All hell breaks loose when a proposed highway bypass threatens a peaceful neighborhood and endangers a rare species of butterfly, prompting an unreconstructed ’60s radical to scrape together a bunch of misfits and take on the town’s establishment.
It’s easy to imagine that veteran author Nichols (Conjugal Bliss, 1994, etc.) patterned his protagonist and narrator, Charley McFarland, after a kind of politically correct Hunter S. Thompson. Page after page, Charley spices up this political farce with Thompsonian-like epithets (used to describe friend and foe alike) and fantasies that even the character admits may be a little over the top. The Butterfly Coalition that Charley assembles includes a 92-year-old radical Lydia Babcock, who had been involved in many of the last century’s left-wing fracases; a progressive if somewhat frustrated reporter, Susan Delgado; his dysfunctional son, Luther; and his extremely dysfunctional, alcoholic estranged wife (Luther’s stepmother), Kelly. (Another part of Charley’s plan is to use the coalition as a catalyst for reuniting his family.) Along with himself, these four, whom Charley repeatedly explains are not ecoterrorists or “monkey wrenchers,” take on the powers-that-be in aptly named Suicide City. As with any farce, you don’t need a scorecard to distinguish the bad guys from the good, especially with Charley narrating, but the Butterfly Coalition isn’t an average activist group either. Since just about every character here is either unlikably avaricious, obnoxious, or extreme, with Kelly by far the worst of the coalition, the broadness of the comedy—both the language and the action—is a bit unfortunate in that it distances and effectively numbs the reader. Indeed, so heavy is the farce laid on that when tragedy does strike the Butterfly Coalition it elicits confusion rather than sympathy.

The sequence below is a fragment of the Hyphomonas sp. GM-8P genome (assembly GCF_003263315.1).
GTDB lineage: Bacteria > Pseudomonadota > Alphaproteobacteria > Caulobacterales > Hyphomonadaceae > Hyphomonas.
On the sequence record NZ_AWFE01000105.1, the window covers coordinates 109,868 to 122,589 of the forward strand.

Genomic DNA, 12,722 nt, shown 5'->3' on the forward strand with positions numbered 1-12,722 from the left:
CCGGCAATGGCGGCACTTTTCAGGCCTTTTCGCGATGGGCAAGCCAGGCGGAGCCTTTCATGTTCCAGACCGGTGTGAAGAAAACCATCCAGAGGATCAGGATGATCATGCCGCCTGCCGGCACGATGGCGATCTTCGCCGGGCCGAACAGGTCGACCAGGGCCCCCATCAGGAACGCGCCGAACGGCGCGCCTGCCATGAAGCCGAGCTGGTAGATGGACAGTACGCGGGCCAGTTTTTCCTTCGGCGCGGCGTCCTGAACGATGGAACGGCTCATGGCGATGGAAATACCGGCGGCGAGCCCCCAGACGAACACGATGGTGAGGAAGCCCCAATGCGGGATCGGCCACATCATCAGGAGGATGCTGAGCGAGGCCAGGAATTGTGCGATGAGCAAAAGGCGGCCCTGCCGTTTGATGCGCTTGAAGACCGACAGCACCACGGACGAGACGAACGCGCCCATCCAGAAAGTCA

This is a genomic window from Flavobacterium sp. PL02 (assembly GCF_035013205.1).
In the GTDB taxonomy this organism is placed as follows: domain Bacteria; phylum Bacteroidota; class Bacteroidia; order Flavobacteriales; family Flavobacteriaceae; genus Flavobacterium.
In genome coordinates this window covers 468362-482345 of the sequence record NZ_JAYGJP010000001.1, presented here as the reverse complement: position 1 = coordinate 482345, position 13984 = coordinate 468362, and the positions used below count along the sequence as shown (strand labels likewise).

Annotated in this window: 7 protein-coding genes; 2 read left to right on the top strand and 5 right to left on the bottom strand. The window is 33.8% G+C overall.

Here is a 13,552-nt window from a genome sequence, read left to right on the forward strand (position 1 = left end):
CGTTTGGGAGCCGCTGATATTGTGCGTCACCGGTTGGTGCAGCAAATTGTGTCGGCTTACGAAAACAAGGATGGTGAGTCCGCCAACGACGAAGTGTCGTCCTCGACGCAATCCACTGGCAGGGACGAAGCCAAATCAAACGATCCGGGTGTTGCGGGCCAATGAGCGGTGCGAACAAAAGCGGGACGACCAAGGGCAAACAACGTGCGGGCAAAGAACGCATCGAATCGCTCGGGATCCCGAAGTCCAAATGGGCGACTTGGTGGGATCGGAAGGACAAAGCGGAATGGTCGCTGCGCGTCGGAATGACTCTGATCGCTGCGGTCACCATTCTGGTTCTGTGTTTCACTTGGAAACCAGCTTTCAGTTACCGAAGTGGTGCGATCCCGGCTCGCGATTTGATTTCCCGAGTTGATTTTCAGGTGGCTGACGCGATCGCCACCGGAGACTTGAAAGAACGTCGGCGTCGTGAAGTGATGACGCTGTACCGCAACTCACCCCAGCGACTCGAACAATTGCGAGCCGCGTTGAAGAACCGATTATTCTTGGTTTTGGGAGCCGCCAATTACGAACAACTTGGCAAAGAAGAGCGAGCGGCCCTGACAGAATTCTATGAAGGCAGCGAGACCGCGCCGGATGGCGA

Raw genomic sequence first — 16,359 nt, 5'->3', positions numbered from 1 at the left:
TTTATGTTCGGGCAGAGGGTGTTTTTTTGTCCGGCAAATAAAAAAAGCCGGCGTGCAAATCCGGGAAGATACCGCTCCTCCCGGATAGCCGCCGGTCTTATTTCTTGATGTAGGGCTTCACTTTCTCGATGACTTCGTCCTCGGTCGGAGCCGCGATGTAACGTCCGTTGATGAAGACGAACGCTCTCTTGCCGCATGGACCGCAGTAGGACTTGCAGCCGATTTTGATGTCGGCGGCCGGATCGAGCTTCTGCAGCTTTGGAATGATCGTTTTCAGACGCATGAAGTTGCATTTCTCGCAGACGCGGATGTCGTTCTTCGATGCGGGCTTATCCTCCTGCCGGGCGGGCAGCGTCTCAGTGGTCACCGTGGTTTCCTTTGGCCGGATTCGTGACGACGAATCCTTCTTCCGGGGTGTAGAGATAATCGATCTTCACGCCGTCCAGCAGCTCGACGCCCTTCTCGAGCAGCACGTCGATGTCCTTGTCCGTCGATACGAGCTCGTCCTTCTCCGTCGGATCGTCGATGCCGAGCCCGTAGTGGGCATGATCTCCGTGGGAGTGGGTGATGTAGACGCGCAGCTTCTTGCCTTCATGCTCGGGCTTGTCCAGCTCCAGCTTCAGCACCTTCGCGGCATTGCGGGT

Still, it’s an amusing satire that, in its own way, manages to rebuke today’s political realities.